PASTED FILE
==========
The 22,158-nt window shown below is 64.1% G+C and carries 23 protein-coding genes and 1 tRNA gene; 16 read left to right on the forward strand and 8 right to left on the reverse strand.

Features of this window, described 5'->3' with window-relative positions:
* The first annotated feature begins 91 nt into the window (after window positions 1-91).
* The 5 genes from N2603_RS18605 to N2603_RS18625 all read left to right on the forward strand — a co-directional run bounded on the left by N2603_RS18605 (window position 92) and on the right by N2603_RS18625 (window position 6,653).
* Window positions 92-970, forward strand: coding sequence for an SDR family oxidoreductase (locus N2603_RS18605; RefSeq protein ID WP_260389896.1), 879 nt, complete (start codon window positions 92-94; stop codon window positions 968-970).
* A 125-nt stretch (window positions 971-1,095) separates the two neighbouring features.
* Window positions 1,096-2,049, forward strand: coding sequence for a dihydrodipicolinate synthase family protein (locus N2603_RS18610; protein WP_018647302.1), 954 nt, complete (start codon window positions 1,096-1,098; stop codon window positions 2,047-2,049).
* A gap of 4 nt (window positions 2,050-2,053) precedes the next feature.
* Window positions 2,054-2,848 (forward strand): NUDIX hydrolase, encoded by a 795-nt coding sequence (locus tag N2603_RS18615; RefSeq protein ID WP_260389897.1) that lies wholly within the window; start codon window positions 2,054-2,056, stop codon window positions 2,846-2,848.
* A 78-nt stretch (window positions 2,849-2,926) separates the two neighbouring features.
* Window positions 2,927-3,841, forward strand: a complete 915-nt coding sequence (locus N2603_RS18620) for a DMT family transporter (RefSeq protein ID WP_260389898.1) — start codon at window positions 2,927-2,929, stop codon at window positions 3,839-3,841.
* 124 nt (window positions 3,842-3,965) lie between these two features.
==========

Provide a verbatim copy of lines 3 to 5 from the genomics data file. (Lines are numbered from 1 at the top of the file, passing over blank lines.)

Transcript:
* The first annotated feature begins 91 nt into the window (after window positions 1-91).
* The 5 genes from N2603_RS18605 to N2603_RS18625 all read left to right on the forward strand — a co-directional run bounded on the left by N2603_RS18605 (window position 92) and on the right by N2603_RS18625 (window position 6,653).
* Window positions 92-970, forward strand: coding sequence for an SDR family oxidoreductase (locus N2603_RS18605; RefSeq protein ID WP_260389896.1), 879 nt, complete (start codon window positions 92-94; stop codon window positions 968-970).